We have entered the winter of Game Of Thrones, with well over a year until its final season premieres and still no sight of George R. R. Martin publishing the long-awaited sixth written entry in the series. The TV show long ago moved past the plotline described in the books, but they’ve also diverged wildly from them, meaning that Martin’s descriptions will likely reformulate the narratives rather dramatically, assuming they ever come out. The last installment, A Dance With Dragons, came out in 2011, and since then Martin has only trickled out a few pages here and there, prompting feverish speculation every time he farts on a blog that maybe, just maybe, he’s ready to publish the damn thing.
Perhaps in an attempt to spur Martin on, programmer Zack Thoutt created a neural network to generate five new chapters from the novel. It takes the diction, words, sentence structure, and a loose assemblage of plot points from the 5,376 preexisting pages and makes its best guess as to what might come next. And it actually does a pretty good job! It emulates the finger-licking richness of Martin’s prose, particularly in the later novels, and isn’t far off from replicating the sea-sick feeling of being 700 pages deep in a 1,000-page book and not knowing who exactly is talking or what the fuck they’re talking about. Check out these lines from chapter three, which follows Varys:
Clegane’s mouth twitched; his face was ringing in the wound, thick as an old line. “Bran, that’s true.”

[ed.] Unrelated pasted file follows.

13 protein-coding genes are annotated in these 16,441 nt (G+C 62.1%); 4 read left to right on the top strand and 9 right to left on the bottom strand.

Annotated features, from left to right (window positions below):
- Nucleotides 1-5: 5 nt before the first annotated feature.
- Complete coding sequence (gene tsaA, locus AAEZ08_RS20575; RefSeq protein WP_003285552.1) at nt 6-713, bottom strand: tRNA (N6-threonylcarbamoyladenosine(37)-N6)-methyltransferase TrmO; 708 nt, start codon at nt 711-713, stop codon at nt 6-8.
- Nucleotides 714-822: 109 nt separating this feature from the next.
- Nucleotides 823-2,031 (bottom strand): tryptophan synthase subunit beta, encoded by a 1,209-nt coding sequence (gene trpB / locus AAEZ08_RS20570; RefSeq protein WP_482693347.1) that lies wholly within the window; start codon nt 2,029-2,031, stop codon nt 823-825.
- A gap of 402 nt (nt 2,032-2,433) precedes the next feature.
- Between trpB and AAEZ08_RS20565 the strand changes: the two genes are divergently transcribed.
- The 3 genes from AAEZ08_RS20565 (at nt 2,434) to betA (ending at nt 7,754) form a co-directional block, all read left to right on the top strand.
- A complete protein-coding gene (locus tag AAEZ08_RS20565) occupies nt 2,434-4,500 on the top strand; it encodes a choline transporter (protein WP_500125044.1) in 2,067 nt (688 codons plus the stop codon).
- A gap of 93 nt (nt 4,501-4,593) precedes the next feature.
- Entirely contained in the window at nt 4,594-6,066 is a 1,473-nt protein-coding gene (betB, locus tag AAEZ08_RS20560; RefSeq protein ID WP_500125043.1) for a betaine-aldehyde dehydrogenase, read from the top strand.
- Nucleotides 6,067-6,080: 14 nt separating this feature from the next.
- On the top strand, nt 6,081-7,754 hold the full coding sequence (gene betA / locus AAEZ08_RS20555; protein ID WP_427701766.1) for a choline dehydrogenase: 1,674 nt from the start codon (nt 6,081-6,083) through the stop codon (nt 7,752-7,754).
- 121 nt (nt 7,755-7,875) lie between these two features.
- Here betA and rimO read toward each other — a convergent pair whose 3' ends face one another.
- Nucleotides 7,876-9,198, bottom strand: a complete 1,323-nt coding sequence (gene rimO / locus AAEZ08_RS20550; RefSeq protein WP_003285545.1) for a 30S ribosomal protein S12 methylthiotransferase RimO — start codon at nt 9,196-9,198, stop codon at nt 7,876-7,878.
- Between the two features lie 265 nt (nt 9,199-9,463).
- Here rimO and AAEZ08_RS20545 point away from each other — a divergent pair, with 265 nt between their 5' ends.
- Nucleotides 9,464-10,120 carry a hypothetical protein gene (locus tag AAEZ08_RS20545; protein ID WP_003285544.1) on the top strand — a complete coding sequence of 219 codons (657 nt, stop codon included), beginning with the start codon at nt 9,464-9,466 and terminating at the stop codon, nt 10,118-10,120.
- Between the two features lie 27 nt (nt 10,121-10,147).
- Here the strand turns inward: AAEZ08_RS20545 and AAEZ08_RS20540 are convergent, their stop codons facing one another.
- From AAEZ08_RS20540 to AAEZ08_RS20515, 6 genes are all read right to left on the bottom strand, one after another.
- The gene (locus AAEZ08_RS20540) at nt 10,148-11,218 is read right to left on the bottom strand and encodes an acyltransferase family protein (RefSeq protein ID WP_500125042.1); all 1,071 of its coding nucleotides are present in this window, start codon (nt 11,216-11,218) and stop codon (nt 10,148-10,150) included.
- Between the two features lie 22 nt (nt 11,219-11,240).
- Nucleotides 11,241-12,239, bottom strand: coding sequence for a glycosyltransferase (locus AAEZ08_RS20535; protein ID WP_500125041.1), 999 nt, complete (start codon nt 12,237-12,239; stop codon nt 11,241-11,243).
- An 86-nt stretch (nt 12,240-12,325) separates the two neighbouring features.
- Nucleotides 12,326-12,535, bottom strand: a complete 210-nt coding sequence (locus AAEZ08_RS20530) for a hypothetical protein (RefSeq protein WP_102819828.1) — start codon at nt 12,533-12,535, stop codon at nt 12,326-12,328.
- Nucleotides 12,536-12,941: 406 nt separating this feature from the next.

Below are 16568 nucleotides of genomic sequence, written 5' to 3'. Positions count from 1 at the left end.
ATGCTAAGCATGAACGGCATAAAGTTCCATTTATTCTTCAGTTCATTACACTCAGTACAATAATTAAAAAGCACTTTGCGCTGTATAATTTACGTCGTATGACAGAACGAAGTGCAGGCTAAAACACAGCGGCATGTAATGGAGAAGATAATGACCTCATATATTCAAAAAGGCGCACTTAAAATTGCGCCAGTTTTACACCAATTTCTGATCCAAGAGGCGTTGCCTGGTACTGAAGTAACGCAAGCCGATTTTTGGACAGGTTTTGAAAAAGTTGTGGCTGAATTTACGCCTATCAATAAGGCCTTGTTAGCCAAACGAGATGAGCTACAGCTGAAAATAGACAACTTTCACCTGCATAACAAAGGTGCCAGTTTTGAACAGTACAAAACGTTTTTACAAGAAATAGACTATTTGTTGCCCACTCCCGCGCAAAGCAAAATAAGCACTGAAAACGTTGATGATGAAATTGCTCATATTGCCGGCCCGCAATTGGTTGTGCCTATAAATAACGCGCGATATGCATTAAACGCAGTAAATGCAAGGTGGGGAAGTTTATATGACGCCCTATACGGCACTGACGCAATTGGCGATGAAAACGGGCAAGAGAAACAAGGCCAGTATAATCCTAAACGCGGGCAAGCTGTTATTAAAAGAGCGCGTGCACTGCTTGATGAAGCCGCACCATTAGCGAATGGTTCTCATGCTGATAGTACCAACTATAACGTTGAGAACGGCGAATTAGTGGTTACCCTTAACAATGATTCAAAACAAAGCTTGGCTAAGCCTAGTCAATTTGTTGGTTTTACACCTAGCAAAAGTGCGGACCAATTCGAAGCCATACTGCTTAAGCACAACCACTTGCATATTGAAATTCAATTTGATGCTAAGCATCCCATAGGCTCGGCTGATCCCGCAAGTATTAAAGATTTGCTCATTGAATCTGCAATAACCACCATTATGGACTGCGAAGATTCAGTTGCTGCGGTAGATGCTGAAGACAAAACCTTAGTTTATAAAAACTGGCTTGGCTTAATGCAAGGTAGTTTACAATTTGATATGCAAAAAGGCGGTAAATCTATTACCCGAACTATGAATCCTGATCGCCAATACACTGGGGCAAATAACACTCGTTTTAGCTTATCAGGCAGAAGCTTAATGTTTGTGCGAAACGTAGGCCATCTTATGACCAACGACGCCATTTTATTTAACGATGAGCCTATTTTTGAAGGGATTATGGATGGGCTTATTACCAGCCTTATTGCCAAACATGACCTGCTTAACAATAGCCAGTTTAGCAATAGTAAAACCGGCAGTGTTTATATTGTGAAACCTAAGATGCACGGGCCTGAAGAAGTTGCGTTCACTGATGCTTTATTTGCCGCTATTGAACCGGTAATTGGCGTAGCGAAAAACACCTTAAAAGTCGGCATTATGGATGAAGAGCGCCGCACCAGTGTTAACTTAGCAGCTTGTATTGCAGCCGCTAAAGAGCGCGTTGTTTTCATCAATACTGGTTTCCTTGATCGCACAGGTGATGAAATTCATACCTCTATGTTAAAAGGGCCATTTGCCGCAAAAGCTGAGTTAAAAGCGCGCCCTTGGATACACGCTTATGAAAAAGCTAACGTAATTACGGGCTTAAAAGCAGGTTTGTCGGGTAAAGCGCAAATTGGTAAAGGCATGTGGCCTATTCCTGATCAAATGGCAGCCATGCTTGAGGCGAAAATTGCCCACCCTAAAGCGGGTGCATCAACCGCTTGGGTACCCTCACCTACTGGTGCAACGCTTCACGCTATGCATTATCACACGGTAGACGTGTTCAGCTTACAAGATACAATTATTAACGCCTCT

And strong, it was all they found by Jon, wandering through doors in silence in Illyrio’s lean-tos, and marching at the sun every morning, and fingers breathing like a sun in light.
Jon’s chapter captures the indulgent dialogue of fantasy lore:
Jon rode the dragons in a steep circle, buried fingers in the sand and there a burnt slope. “With a man should leave us clean, wench,” he said. “Stop him. Is that much? Until you’re at Winterfell simply get inside ’em o’ wildlings, or on the sound of a bastard dies.”
You can imagine someone with a vaguely “European” accent shouting that while wearing a fur coat, can’t you?
As Thoutt told Motherboard, a proper data set would actually be about 100 times this size, with a children’s book vocabulary level. But in the long winter to come, famished and in search of a man with a compound word like Greenbeard for a name shouting something about death and honor, we could do much worse than these.
You can read all of Thoutt’s Winds Of Winter chapters here.